Excerpt: 'Lost States'
The Mormon church was born in New York in the 1820s. So how did it end up in Utah? Almost from the beginning, the church's unusual beliefs led to persecution, and members kept transplanting themselves to avoid harassment.
Things got especially messy when founder Joseph Smith received a revelation that he should start taking more wives. Lots more. Soon he was encouraging other Mormon men to do the same. This diminished the available supply of comely young women, which upset a lot of non-Mormon men, especially the bachelors. For this reasons — among others — an angry mob killed Smith in 1844.
This left master-organizer Brigham Young in charge. He solved the angry-bachelor problem by deciding to move the Mormons west to a place that had no white settlements. Thus began the Mormon exodus to the Salt Lake basin in the mid-1840s.
It wasn't long before Young petitioned Congress to create a new state for his people. Although the Mormon leader wanted a giant property, he skillfully drew boundaries to avoid conflicts with established outposts such as the California gold fields or Oregon's newly popular Willamette Valley. And he made sure to grab a bit of coastline in southern California. At this point in history, southern California was pretty empty. Hard to imagine.
Young's super-sized state never came to be, mostly because of an anti-Mormon bias then pervasive in American culture. (This was long before the Osmond family taught us that Mormons are super-sweet folks with great teeth.) After a few decades, the Mormons abandoned polygamy (sort of), and Congress finally offered statehood.
Citizens overwhelmingly preferred calling their new state Deseret, a name found in the Book of Mormon. But the federal government chose Utah, after the Ute tribe.
The state's final size was much smaller than the Mormons had originally hoped. The entire western half of the Mormon empire was sliced off to form Nevada, establishing one of the oddest geographical juxtapositions in the United States. Could two states like Nevada and Utah be more different? Is it a joke that they are adjacent? In Utah, it's really hard to get a drink. In Nevada, it's really hard not to get a drink.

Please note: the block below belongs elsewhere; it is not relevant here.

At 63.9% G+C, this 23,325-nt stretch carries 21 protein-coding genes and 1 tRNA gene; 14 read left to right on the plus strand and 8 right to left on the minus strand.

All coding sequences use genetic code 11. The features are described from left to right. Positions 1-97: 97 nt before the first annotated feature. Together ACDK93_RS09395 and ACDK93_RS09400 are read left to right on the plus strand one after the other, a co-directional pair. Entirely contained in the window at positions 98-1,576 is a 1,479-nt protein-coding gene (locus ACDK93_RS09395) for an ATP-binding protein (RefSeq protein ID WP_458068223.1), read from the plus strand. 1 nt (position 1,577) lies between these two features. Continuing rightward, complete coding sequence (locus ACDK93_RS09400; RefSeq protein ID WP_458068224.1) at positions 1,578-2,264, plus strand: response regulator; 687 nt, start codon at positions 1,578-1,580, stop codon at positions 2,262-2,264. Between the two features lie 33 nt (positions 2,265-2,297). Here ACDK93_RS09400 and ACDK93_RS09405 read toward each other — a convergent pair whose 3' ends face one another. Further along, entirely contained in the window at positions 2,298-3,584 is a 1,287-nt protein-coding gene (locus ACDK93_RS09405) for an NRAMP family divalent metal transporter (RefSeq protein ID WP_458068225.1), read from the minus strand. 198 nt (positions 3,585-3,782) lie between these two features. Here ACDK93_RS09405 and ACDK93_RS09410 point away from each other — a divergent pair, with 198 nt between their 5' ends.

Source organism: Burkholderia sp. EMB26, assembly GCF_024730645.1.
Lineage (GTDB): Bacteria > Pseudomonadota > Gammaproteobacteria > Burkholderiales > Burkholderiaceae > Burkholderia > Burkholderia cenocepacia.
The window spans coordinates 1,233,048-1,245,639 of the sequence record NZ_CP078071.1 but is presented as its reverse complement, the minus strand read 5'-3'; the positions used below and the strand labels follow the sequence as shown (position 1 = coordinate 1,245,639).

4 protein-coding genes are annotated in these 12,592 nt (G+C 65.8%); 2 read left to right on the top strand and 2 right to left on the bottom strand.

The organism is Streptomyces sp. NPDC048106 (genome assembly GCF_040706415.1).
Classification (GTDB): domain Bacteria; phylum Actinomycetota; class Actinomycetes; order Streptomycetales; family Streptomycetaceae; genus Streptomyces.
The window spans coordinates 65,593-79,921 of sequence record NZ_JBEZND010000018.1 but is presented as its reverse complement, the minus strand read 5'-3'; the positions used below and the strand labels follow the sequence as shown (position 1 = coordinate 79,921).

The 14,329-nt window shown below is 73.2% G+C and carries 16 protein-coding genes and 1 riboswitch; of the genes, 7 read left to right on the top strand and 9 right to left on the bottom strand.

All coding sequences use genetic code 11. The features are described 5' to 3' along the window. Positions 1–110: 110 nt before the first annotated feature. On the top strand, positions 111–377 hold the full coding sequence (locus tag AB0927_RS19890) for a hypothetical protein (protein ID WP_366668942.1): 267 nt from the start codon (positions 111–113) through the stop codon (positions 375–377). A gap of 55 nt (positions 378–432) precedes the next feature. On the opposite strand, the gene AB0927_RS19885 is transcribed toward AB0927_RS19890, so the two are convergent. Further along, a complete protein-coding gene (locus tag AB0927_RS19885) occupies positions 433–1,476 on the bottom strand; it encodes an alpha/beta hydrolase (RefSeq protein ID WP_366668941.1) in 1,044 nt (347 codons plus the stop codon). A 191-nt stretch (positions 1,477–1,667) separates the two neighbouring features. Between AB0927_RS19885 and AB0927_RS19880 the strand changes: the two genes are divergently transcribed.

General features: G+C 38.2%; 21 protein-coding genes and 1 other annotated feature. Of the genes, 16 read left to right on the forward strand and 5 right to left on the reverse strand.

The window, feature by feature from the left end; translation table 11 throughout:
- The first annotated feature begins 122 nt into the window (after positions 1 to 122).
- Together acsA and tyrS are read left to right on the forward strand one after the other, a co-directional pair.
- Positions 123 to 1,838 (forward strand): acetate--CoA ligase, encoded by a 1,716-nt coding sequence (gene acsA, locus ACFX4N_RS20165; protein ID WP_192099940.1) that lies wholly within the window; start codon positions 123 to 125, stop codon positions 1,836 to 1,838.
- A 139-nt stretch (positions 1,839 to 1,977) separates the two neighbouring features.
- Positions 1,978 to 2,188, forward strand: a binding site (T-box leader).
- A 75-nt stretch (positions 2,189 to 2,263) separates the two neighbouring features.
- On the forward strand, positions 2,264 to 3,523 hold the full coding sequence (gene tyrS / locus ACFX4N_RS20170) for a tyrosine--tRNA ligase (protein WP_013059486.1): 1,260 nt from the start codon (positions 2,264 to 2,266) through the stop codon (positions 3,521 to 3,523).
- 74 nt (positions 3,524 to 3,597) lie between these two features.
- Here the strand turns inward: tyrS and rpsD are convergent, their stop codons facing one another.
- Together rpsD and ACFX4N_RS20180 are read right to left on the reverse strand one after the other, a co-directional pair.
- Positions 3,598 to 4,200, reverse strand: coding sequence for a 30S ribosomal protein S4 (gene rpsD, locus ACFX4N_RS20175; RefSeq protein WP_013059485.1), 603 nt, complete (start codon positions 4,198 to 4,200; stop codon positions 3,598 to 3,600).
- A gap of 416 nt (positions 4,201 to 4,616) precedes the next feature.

Long Island is, well, a long island. It's pretty big. And given all the shrimpy states in the American Northeast, it's entirely reasonable to expect that, at some point, Long Islanders would consider statehood.
The idea was seriously discussed in 1896, when The New York Times ran an article about the possibility. The newspaper interviewed sugar magnate Adolph Mollenhauer, who offered one of the greatest quotes ever to justify statehood: "We're tired of bosses and bossism."
I didn't even know bossism was a word, but it fits in nicely with some other nasty "isms," namely, fascism, Nazism, and communism. All four isms generally have the same definition: a group of bad guys who force the rest of us into submission.
And in Long Island of the 1890s, the bad guys in question were legislators from places like Buffalo, Syracuse, and Manhattan. They spent Long Island's money without looking after its interests. Or at least that's how Mollenhauer saw it.
Statehood fervor didn't ignite in the 1890s, but the idea was rekindled a hundred years later. Curiously, the issues hadn't really changed. Long Islanders complained that they funded 17 percent of the state's school budget, but got back only 12 percent.
Long Island does indeed have many of the requisites needed for statehood. Brooklyn and Queens are on the island, making its population large enough. In fact, it has more people than twenty states. And, geographically, the island is plenty large. At 1,401 square miles, it's bigger than Rhode Island and approaches the size of Delaware. Plus, Long Island has a vibrant and diversified economy.
Even though statehood has found support on the island, it's unlikely the rest of New York state would ever let it go. It may be unfair, but I guess that;s how it is with bossism.
Yes, Transylvania is the name of a place in eastern Europe where Dracula is said to have lived. But that's not what we're talking about. The American Transylvania overlays Kentucky. And the name isn't as odd as it might seem. The word sylvan means "a pleasant woodsy area." It was a popular suffix during the colonial era; think of Pennsylvania, the pleasant woodsy region originally owned by William Penn.
Back in the early 1770s, most Americans lived east of the Appalachian range. The mountains were hard to cross, and, frankly, the western lands were kind of scary.